Date of Award:


Document Type:


Degree Name:

Master of Science (MS)



Committee Chair(s)

Becky Williams


Becky Williams


Zach Gompert


Karen Mock


Understanding a species dispersal ecology and population dynamics is essential to effectively manage and conserve a species. As advancing technology improves our knowledge of species movements, it is becoming clear that many species form metapopulations to some extent. A metapopulation is a network of interconnected subpopulations that exchange reproductive individuals with subpopulations occupying nearby patches. Metapopulations have been observed in a variety of species, ranging from plants to vertebrates, and can vary greatly in their dynamics (level of connectivity and gene flow) based on the species behavior and life history strategy.

Forming a metapopulation can add much resilience to the subpopulation. A steady inflow of new individuals can protect the subpopulation from inbreeding depression and adds more standing variation for natural selection to work on. However, as the metapopulation breaks down and patches become isolated, that resilience is quickly lost. Habitat fragmentation due to anthropogenic changes poses a significant danger to metapopulations. Understanding these metapopulation dynamics is of key importance to formulating effective and efficient conservation and management plans. Information such as where, when, and how these species are dispersing can tell us how to best preserve these paths and maintain the metapopulation structure.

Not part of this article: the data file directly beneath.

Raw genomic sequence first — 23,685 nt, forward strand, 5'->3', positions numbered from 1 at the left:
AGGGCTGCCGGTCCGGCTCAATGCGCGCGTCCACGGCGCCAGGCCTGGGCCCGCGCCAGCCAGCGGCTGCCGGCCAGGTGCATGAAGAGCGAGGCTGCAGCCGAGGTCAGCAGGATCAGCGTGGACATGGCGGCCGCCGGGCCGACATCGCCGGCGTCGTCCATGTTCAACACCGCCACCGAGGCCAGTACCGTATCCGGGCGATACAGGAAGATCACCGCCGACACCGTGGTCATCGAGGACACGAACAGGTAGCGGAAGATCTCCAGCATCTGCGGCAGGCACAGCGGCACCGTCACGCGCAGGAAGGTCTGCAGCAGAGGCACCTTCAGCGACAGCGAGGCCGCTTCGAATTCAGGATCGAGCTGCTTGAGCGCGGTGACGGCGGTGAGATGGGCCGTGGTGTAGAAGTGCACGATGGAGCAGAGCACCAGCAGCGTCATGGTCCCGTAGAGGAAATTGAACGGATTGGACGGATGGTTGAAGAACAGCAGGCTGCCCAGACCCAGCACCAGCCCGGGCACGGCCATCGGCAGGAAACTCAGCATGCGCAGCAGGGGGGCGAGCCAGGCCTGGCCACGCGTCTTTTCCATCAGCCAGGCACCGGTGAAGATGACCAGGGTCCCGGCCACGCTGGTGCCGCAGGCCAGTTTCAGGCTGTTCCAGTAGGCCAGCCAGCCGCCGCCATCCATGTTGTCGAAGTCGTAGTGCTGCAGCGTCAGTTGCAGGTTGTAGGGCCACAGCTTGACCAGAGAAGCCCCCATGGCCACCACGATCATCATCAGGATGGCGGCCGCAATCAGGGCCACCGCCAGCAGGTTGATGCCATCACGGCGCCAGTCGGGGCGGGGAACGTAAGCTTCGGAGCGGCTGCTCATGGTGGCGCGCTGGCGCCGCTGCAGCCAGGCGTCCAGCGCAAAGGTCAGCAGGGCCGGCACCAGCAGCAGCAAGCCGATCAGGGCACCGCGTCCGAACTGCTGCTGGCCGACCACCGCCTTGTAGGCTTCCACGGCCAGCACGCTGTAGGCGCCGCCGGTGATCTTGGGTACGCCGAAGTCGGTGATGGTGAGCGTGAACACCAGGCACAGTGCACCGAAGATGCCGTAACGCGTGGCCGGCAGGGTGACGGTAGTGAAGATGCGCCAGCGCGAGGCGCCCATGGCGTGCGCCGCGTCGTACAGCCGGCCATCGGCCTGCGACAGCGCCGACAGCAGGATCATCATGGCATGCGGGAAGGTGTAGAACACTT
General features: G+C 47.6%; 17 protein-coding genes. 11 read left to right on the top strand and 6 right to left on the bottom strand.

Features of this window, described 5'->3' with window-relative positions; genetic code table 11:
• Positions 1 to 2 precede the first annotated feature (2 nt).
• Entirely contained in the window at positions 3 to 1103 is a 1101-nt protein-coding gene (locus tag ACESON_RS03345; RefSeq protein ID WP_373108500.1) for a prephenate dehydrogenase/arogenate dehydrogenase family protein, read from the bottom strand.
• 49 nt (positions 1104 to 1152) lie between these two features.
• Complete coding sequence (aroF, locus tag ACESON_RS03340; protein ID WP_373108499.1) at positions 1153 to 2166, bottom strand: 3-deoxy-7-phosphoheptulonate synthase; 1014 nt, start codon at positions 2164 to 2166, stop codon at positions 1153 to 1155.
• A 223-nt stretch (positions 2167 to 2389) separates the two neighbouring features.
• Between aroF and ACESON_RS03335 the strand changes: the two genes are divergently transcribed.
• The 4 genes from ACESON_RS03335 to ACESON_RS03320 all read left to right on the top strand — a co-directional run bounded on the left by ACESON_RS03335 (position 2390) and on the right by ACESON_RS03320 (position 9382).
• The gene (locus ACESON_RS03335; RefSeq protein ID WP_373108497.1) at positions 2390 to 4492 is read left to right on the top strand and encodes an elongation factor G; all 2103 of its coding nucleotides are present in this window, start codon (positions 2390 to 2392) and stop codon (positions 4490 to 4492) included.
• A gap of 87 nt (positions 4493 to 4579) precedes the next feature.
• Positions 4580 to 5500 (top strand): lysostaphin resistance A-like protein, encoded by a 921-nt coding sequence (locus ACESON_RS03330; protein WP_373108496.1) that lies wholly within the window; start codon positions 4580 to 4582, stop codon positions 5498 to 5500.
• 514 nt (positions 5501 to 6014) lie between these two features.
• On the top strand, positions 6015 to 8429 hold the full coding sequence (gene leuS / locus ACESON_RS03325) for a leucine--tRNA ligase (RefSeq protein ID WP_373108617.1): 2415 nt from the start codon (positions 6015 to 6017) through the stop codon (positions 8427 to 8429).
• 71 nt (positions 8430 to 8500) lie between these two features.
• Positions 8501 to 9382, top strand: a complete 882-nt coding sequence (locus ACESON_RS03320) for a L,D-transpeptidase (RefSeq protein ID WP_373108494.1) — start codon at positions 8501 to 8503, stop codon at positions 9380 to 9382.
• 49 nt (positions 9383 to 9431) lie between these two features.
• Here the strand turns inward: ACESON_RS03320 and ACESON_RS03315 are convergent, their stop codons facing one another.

One species that forms a highly extensive metapopulation, is the American goshawk (Accipiter atricapillus). In this study we evaluated the metapopulation genomics of American goshawks in the Intermountain West by investigating the genetic diversity and differentiation, as well as gene flow and connectivity, of four subpopulations. The goshawk metapopulation is connected mainly through the natal dispersal of juveniles. Natal dispersal has been and continues to be very hard to track due the technological limitations.

Here we show that genomics can offer an alternative when species cannot be easily tracked. While specific dispersal routes cannot be elucidated, we were able to discover the level and direction of gene flow between subpopulations, giving a rough idea of where and how far individuals were dispersing. We found little to no differentiation and very high gene flow between these subpopulations despite the hundreds of kilometers between them. There was no geographic structuring shown both by an isolation by distance test and a correlation test between geographic distances and the estimated number of migrants exchanged. This information is vital to understanding the species movements and ecology in order to create an effective management plan.